Point of Contact = Squadron Duty Officer (SDO). See FAQ/Research/Contact link under [SA] in the menu.
2000: The VF-1 Falcões patch courtesy of Lieutenant Commander Claudio Mello, Brazilian Navy.
Valter Sousa Andrade.
Rafael Pelizzon Ferreira
Captain Wynn Foster, United States Navy retired.
Commander Curt Francis, United States Navy retired.
Harry S. Gann.
Lieutenant Commander Claudio Mello, Brazilian Navy.
Felipe Canto Miranda.
Brian K. Shaune.
Stephan de Bruijn
LT Igor Bastos
CDR Fornseca Jr.
LCDR Eduardo de Moura
2000: Falcões (Hawks in Portuguese)
23 AUG 1916: Brazilian Naval Aviation established.
02 OCT 1998: VF-1 Falcões established. (Brazilian Navy 1st Intercept and Attack Fighter Squadron – VF-1)
October 2, 1998: The Brazilian Navy VF-1 Squadron was created in October 2nd 1998 and its facilities and infra-structure, comprising the 2 hangars, maintenance shops, administrative offices and the taxiways, were inaugurated a year and a half later on April 20th 2000 at Naval Air Station São Pedro da Aldeia located 80 miles east of Rio de Janeiro.
The squadron´s main mission is “To intercept and attack air threats and to find, follow and attack surface threats, in order to contribute to Airspace Defense and protection of the Naval Forces.” In order to accomplish this mission, the VF-1 pilots are constantly flying Intercept and Surface Attack training missions off of CV São Paulo and NAS São Pedro da Aldeia.
April 20, 2000: Inaugurated of its facilities and infra-structure, comprising the 2 hangars, maintenance shops, administrative offices and the taxiways at Naval Air Station São Pedro da Aldeia located 80 miles east of Rio de Janeiro.
April 26, 2000: The first AF-1 (Brazilian Navy denomination for the A-4KU) flight in Brazil. The aircraft N-1007 was manned by Lt.Col. (USMC) James Edwin Rogers. A month later the same aircraft was being flown for the first time by a Brazilian Navy pilot who was also the first to do a touch-and-go on the Brazilian Navy carrier Minas Gerais.
January 2001: The first trap and catshot on CV Minas Gerais were executed by CDR Daniel G. Canin, followed two days later by the first Bazilian Navy pilot to land on a brazilian carrier.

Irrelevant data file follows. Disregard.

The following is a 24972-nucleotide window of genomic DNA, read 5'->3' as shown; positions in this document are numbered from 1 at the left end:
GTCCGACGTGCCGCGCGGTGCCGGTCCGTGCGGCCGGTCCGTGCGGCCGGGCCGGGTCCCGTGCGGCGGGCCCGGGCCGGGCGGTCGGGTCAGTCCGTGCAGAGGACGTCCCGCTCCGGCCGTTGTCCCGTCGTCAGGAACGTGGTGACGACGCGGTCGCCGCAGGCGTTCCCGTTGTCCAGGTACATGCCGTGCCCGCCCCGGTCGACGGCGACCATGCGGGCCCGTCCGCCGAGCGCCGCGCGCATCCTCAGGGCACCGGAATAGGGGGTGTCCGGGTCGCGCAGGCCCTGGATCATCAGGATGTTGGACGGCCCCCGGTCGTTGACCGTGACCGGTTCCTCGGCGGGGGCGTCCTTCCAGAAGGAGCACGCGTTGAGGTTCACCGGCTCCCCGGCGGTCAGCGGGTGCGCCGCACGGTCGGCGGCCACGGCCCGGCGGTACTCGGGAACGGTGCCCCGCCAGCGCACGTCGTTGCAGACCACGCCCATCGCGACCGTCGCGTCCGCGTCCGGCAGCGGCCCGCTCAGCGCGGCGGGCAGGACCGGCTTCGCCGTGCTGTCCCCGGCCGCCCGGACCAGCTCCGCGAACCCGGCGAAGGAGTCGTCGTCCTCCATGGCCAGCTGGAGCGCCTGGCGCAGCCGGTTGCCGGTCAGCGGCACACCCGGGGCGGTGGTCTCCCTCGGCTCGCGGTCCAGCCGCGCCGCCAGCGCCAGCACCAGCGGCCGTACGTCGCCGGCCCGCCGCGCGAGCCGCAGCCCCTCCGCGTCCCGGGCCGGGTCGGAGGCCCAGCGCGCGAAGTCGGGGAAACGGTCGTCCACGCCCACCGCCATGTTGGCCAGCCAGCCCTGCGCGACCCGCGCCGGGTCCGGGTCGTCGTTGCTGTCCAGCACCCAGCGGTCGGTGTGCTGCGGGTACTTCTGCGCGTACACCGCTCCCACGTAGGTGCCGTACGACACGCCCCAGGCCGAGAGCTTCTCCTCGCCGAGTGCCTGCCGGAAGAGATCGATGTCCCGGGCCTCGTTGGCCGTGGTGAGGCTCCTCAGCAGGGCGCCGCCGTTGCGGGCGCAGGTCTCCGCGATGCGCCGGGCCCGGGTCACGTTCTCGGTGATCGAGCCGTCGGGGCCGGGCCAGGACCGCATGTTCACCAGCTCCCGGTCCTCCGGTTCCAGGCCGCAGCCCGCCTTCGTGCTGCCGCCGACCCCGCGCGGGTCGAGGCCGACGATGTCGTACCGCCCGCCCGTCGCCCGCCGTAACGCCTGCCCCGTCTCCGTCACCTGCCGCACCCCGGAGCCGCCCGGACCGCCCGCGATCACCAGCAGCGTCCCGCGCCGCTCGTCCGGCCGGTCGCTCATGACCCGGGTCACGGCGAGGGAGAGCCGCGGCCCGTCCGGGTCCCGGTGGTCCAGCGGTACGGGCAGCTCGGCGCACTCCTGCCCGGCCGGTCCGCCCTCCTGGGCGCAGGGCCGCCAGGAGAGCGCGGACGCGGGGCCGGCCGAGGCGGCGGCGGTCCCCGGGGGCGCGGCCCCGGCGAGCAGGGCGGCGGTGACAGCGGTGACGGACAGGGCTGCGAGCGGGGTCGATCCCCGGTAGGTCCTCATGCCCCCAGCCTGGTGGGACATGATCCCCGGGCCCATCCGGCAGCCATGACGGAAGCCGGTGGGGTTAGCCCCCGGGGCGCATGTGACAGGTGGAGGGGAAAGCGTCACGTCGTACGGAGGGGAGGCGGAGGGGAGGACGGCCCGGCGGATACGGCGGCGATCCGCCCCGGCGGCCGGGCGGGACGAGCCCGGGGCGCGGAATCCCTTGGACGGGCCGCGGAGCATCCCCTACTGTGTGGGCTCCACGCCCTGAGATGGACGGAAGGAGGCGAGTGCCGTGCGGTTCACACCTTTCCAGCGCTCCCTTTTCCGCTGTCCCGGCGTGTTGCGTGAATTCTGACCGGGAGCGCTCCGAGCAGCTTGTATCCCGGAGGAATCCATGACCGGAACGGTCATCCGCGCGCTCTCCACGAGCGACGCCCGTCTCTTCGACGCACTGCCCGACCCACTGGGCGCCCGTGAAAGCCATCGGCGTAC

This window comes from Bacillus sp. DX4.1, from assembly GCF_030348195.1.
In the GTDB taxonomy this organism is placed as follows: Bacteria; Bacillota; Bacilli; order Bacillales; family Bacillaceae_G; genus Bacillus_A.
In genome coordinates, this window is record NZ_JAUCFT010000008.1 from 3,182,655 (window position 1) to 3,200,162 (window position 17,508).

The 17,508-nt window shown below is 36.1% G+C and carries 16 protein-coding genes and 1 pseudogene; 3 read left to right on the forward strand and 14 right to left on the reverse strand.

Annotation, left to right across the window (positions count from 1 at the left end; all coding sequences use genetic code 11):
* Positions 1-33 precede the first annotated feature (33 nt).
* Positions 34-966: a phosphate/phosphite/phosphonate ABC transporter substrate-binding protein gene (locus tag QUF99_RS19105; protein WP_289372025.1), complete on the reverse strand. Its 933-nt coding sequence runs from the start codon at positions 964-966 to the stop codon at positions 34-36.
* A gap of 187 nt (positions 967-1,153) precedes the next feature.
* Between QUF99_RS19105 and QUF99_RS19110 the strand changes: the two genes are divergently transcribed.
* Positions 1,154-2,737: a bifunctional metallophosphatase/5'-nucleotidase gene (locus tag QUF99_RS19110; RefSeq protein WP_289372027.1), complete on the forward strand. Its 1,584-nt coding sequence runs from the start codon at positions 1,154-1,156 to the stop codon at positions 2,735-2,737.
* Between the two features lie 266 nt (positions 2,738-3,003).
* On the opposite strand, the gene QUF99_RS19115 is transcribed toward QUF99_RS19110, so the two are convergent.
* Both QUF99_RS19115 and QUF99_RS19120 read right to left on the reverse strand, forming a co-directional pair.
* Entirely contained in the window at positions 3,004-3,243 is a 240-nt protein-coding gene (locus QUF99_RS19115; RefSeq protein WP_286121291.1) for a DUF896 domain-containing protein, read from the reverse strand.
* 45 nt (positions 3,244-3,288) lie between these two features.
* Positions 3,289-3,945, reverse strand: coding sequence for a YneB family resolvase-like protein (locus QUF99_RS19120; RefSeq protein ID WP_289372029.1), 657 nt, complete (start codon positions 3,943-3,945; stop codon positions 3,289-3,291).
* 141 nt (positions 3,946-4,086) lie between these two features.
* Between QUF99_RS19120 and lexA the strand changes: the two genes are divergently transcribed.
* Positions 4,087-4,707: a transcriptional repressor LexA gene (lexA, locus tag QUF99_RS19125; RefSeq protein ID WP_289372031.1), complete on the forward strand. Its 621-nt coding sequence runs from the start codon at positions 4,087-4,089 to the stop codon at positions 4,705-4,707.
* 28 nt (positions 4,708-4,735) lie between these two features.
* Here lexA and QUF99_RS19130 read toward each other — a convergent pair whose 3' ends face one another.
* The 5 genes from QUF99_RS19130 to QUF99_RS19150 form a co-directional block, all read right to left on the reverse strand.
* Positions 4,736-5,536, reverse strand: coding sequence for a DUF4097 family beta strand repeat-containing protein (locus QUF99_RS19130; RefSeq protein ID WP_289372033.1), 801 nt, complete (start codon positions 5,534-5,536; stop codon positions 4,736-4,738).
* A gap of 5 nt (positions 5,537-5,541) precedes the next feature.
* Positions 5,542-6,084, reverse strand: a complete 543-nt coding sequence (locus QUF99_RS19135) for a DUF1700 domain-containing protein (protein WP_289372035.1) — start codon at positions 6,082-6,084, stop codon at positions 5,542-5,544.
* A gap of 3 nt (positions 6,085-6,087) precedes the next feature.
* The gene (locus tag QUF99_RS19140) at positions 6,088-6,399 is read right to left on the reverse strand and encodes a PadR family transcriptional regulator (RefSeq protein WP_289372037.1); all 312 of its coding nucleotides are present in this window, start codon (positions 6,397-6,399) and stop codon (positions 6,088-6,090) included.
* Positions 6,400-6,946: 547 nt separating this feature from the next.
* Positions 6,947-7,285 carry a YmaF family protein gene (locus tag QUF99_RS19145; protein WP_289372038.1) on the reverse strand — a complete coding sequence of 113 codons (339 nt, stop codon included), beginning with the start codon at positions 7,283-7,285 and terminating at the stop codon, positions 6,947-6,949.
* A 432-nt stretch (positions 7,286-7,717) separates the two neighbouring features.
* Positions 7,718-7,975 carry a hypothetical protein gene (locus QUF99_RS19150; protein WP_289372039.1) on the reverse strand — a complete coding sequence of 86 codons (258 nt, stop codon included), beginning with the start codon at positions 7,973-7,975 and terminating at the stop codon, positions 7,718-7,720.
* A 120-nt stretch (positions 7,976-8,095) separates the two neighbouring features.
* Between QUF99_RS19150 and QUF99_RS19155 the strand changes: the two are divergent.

May 2001: The sound barrier was broken on a dive for the first time reaching 1.02 Mach.
August 2001: The first trap on CV São Paulo (ex-French Navy Foch) by a Brazilian Navy pilot was done after CDR Curtis Francis did so a month earlier.
Since then the Squadron has been going on detachments to several Brazilian Air Force bases to perform all sorts of training missions like:
April 2009: The Brazilian Navy signed a contract with EMBRAER to modernize its AF-1/1A. Upgraded avionics, one of the most important requirements of modern warfare, are the main focus of this project.
August 2009: The Squadron reached 5,000 flight hours and in the same month, for the first time, a brazilian fighter air refueled another brazilian fighter using the Buddy Store. Two AF-1A (TA-4KU) were flown in this event.
October 2009: :The Squadron celebrated its 11th anniversary. It’s eleven years flying a mature and very efficient jet and one of the most flown military aircraft in the world, 11,000,000 flight hours, 500,000 of that flown in combat." Igor
1999: Established at São Pedro d'Aldeia Naval Air Base, Brazil.
02 OCT 1998: Brazilian Navy Ship Minas Gerais A 11.
28 APR 2001: Navio-Aerodrome Sao Paulo (A12).
Date Type First Received - - - - - - Type of Aircraft:
02 OCT 1998: Douglas A-4KU/A-4M Skyhawk.
02 OCT 1998: Douglas TA-4KU Skyhawk.
05 JAN 2000: Douglas AF-1 Skyhawk.
05 JAN 2000: Douglas AF-1A Skyhawk.
Y 2014: Douglas AF-1B Skyhawk.
Y 2014: Douglas AF-1C Skyhawk.
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Commander Carlos Augusto Andrade Marcondes (hello pilot)
Commander Victor Cardoso Gomes (hello pilot)
Commander Julio Cesar Campo Lobo (hello pilot)
Commander Kleber Ferreira Rangel (hello pilot)
Commander Denilson de Medeiros Noga (hello pilot)
Commander Alexandre Cursino de Oliveira (hello pilot)
Commander Augusto José da Silva Fonseca Junior (first fixed wing
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1822: The Brazilian Navy established with Brazil's independence.
29 APR 1911: The first Brazilian navy pilot was Lieutenant Jorge Henrique Moller, receiving his wings in France.>
23 AUG 1916: Brazilian Naval Aviation was officially established by Presidente Wenceslau Braz.
1956: Brazil purchased the aircraft carrier HMS Vengeance from Great Britain and renamed the boat Minas Gerais (A-11). The boat was used with Brazilian Navy helicopters as a anti-submarine platform. Fixed wing aircraft were prevented from being flown by the Navy due to a Brazilian law passed in 1965. This was reversed in April 1998.
1997: With United States cooperation Brazil negotiated a $70 million contract with Kuwait for the purchase of twenty A-4KU Skyhawks and three TA-4KU Skyhawks for operation from the 20,000 ton aircraft carrier Minas Gerais (A-11). The A-4KUs, modified A-4Ms and TA-4Js delivered to Kuwait in 1977, were among the final Skyhawks built by Douglas. They were selected by Brazil because of low flight time, excellent physical condition, and a favorable price tag.
The single-seat Kuwait A-4KUs, re-designated AF1, and the two-seat trainers TA-4KU re-designated AF1A were shipped by sea from Kuwait arriving in Brazil in early September 1998. The Skyhawks were placed in overhaul maintenance where they were significantly upgraded.
Photograph by Bill Walker
02 OCT 1998: Brazilian Naval Aviation Squadron VF-1 Falcões was established on the 82nd Anniversary of Brazilian Naval Aviation, at São Pedro d'Aldeia. Naval Air Base São Pedro da Aldeia is 185 km. north of Rio de Janeiro. It is the principal Brazilian Navy Air Base.